Woman sues Qld KFC for $3.8m after fall
AN UNEMPLOYED Bundaberg woman who twisted her ankle in the carpark of her local KFC is suing the fast food giant for more than $3.8 million in damages, a court has heard.
Toni Marie Hawke, 53, of Bundaberg, claims she twisted her right ankle when she "stepped onto uneven concrete" as she walked towards the store on Bourbong Street at 6.50pm on July 26, 2013.
Her lawyers have filed documents in the Supreme Court in Brisbane seeking a compulsory conference with lawyers for KFC owner Collins Foods Limited and their insurer Marsh.
Collins Foods is based in the Brisbane suburb of Hamilton and is listed on the Australian Securities Exchange with a market capitalisation of $766 million. There are more than 640 KFC outlets nationwide.
Hawke claims she fell when walking between cars lined up at the drive-though, as she walked from her car to the store.
The former Solahart administration assistant claims that Collins Foods caused her fall by failing to turn on the lighting along the driveway, near the drive-through area, and failing to fix "raise edges" of concrete slabs.
She also alleges that Collins Foods should have directed customers to enter the store from the other side of the carpark and erect signs warning customers of the uneven path.
Hawke states in her notice of claim that she is currently unemployed, "wheelchair bound" and "unsure when she will be able to look for further employment" since she had surgery to fuse her ankle on June 30, 2014.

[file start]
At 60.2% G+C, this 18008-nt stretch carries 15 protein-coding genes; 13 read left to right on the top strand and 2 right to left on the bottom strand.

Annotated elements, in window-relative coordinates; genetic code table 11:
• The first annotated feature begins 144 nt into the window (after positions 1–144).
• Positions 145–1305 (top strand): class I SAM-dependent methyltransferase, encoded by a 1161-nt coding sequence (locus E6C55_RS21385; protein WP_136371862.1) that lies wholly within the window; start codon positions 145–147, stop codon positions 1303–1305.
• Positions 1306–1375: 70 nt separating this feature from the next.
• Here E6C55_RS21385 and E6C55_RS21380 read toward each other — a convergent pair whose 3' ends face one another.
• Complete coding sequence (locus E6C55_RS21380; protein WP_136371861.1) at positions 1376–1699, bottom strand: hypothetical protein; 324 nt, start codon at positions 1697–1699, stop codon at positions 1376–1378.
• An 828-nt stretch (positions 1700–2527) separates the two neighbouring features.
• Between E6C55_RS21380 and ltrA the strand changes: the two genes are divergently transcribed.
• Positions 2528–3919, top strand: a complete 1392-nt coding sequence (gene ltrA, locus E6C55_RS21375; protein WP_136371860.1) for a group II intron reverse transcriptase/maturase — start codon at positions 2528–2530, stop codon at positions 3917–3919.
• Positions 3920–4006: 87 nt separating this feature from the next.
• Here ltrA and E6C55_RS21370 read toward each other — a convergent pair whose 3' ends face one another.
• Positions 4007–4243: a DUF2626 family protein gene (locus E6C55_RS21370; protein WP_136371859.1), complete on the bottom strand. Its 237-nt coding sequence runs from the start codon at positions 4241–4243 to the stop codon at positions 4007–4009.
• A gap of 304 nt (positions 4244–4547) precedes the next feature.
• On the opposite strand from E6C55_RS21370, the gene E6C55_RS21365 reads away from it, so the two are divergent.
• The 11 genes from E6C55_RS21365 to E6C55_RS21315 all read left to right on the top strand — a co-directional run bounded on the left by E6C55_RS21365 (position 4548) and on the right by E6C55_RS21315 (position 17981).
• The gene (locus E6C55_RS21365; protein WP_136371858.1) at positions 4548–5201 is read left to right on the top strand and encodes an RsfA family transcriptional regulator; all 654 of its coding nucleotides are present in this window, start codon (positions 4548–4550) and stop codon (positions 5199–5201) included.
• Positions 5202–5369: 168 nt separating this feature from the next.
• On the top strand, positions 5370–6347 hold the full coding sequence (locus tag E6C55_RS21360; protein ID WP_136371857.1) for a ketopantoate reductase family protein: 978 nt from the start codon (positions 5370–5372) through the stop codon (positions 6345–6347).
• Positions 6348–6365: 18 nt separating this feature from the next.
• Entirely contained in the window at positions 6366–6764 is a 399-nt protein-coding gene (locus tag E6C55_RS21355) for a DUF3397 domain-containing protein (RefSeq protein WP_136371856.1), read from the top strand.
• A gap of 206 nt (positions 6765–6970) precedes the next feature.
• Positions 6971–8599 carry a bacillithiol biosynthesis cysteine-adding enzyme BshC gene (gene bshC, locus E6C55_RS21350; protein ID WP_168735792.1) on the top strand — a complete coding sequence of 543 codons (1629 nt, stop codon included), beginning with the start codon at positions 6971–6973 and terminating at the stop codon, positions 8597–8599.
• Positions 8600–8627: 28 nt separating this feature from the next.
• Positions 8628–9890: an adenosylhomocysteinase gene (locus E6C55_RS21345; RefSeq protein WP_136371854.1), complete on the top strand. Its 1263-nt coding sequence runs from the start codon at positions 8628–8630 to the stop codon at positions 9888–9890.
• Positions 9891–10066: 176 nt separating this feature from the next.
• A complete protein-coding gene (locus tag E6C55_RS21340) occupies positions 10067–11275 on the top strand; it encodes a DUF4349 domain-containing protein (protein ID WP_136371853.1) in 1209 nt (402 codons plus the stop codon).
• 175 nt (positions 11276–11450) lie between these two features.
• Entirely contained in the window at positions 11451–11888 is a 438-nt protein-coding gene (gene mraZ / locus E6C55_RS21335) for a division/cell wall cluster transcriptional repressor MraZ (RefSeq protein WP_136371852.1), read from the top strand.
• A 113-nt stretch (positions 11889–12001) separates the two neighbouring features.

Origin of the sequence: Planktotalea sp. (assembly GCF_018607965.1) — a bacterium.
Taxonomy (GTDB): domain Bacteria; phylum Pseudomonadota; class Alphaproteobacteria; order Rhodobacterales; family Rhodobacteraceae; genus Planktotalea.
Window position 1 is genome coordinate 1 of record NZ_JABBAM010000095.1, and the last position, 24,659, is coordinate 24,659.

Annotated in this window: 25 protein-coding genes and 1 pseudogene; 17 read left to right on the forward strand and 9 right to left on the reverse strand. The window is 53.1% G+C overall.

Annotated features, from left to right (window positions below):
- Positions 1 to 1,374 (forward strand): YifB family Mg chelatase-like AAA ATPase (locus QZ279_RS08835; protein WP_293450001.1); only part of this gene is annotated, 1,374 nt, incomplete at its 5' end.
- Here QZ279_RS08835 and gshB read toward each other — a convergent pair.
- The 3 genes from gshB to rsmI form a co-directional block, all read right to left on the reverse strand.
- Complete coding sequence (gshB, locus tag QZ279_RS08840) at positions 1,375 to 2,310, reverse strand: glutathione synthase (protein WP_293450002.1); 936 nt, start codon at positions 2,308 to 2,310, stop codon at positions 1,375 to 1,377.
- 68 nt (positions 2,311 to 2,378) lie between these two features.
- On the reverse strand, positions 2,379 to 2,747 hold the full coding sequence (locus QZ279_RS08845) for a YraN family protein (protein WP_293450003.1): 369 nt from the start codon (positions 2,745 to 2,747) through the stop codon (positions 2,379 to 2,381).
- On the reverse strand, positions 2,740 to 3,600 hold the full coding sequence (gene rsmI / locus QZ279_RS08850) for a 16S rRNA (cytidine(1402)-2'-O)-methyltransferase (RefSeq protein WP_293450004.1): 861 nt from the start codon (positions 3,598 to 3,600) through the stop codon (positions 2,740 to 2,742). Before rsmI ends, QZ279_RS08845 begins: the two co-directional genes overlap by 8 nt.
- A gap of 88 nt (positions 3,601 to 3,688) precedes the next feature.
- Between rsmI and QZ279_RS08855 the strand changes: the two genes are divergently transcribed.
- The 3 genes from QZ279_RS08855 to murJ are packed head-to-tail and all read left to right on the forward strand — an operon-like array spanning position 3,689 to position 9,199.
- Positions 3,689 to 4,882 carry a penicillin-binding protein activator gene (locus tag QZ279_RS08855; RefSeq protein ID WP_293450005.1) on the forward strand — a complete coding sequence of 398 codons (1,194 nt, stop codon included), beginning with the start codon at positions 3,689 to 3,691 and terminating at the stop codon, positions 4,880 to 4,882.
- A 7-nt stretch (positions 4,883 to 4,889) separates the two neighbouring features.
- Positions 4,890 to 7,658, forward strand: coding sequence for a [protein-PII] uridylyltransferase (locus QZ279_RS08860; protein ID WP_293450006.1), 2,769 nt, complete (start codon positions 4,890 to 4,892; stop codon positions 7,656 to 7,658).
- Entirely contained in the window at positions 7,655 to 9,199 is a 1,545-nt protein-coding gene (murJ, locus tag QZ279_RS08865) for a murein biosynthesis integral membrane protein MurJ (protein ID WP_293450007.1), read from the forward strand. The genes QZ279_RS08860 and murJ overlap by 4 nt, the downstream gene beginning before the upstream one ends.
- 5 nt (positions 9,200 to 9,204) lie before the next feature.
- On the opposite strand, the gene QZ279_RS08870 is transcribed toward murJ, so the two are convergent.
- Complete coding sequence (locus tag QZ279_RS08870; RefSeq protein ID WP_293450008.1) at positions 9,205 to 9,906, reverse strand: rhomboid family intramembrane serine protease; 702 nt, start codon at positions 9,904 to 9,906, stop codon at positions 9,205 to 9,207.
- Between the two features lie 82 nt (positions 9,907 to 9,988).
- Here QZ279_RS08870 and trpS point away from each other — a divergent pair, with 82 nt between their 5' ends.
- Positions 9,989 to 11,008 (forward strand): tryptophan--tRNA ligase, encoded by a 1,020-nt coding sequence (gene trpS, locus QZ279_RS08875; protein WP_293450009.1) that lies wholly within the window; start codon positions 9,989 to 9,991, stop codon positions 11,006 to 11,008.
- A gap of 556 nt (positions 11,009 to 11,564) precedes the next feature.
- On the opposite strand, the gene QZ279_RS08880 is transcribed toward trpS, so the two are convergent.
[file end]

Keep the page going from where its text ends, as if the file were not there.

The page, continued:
"She is undergoing further surgery on 27 October 2014 to remove the plates and screws which were inserted during the first operation," her claim states.
In a letter dated February 24 2015, insurer Marsh denied liability for the incident and personal injury.
She claims she has "had difficulty walking", has "no sensation in her ankle" and been unable to drive since the fall.
"She had difficulty performing any household tasks such as cooking and cleaning and has required significant assistance from her husband," her claim states.
Hawke states, in her claim, that she has a pre-existing psychiatric injury "as a result of bullying in the workplace" and in 2015 was receiving payments from WorkCover Queensland.
She is claiming economic loss of $28,546, and a total of "more than $3.8 million" in compensation, according to court documents.
She was working at Solahart at the time of the fall but stopped work when her employment was "terminated" in January 2014, court documents state.
On November 26 a Supreme Court registrar ordered the case to proceed to a compulsory conference by February 28.